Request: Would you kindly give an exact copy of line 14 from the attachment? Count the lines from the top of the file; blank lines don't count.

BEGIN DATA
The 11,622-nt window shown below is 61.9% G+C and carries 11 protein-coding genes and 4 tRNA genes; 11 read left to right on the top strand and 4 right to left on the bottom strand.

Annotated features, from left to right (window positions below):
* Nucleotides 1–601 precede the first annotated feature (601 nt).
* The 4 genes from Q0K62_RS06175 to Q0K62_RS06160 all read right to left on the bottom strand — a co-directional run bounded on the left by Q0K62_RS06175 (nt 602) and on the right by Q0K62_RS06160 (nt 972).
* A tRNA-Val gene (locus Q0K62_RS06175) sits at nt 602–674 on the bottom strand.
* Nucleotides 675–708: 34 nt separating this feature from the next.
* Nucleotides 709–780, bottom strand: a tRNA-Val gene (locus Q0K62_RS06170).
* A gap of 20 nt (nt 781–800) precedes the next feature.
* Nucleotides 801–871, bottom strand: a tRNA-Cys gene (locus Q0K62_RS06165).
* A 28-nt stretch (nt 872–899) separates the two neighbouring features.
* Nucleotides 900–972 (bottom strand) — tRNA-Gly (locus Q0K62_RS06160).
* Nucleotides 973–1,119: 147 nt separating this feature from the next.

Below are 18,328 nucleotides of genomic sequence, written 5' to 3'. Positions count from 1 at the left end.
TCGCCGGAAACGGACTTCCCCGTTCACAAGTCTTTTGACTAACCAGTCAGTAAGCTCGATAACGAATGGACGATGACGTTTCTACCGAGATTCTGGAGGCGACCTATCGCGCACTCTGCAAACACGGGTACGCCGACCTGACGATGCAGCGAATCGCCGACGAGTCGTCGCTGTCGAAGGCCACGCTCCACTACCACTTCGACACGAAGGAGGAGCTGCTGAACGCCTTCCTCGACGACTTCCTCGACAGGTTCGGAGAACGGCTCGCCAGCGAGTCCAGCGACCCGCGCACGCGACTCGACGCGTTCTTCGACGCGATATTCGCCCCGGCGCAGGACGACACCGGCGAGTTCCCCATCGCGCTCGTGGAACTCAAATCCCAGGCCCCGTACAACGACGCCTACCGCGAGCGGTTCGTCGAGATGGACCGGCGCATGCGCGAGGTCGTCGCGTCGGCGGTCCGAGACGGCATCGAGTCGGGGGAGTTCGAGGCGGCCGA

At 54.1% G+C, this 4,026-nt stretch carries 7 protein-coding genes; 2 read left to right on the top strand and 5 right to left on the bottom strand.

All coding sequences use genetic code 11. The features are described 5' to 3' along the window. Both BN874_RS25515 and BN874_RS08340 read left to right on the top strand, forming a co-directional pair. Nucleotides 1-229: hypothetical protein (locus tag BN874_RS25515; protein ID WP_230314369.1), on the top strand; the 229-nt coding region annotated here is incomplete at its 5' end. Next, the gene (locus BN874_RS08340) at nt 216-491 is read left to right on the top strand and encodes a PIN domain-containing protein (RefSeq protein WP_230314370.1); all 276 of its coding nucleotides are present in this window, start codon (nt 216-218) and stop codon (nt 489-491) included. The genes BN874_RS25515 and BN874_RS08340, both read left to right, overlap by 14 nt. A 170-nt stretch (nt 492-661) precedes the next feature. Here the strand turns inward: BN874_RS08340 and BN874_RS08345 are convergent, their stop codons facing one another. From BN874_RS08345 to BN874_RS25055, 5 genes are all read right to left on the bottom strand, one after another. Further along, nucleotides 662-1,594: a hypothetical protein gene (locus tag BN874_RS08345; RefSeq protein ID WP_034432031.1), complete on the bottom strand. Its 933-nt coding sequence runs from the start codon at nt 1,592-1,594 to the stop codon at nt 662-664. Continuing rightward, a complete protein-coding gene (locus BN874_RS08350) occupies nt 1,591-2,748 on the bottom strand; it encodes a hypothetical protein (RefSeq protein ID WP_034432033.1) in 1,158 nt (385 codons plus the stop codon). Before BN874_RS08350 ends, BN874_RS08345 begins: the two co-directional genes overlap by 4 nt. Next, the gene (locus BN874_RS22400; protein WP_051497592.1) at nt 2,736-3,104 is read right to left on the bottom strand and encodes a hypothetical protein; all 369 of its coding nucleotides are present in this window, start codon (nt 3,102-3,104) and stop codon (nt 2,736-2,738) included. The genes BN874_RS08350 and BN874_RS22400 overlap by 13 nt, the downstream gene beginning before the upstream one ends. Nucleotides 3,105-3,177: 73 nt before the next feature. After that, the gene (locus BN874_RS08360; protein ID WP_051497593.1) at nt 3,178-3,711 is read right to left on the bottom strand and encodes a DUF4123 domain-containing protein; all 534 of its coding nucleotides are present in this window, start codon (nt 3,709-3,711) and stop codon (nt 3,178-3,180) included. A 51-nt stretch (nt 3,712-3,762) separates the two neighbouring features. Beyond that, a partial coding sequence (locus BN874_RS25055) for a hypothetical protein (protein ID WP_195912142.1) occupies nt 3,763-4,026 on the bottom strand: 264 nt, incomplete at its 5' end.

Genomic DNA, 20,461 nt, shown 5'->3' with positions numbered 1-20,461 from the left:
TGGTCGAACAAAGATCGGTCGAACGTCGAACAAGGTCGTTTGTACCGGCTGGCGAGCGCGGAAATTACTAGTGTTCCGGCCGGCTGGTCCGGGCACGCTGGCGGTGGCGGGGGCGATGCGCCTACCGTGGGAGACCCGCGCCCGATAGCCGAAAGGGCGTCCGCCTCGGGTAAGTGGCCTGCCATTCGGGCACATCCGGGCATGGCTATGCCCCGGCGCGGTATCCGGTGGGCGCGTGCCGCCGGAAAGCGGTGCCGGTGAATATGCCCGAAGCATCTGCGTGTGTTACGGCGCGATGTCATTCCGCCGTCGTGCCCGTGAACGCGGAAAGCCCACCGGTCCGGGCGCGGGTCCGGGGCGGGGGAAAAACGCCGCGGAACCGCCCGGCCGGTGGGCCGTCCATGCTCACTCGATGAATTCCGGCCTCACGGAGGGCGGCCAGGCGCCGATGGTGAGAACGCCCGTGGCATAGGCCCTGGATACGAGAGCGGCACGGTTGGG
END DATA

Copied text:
TCGCCGGAAACGGACTTCCCCGTTCACAAGTCTTTTGACTAACCAGTCAGTAAGCTCGATAACGAATGGACGATGACGTTTCTACCGAGATTCTGGAGGCGACCTATCGCGCACTCTGCAAACACGGGTACGCCGACCTGACGATGCAGCGAATCGCCGACGAGTCGTCGCTGTCGAAGGCCACGCTCCACTACCACTTCGACACGAAGGAGGAGCTGCTGAACGCCTTCCTCGACGACTTCCTCGACAGGTTCGGAGAACGGCTCGCCAGCGAGTCCAGCGACCCGCGCACGCGACTCGACGCGTTCTTCGACGCGATATTCGCCCCGGCGCAGGACGACACCGGCGAGTTCCCCATCGCGCTCGTGGAACTCAAATCCCAGGCCCCGTACAACGACGCCTACCGCGAGCGGTTCGTCGAGATGGACCGGCGCATGCGCGAGGTCGTCGCGTCGGCGGTCCGAGACGGCATCGAGTCGGGGGAGTTCGAGGCGGCCGA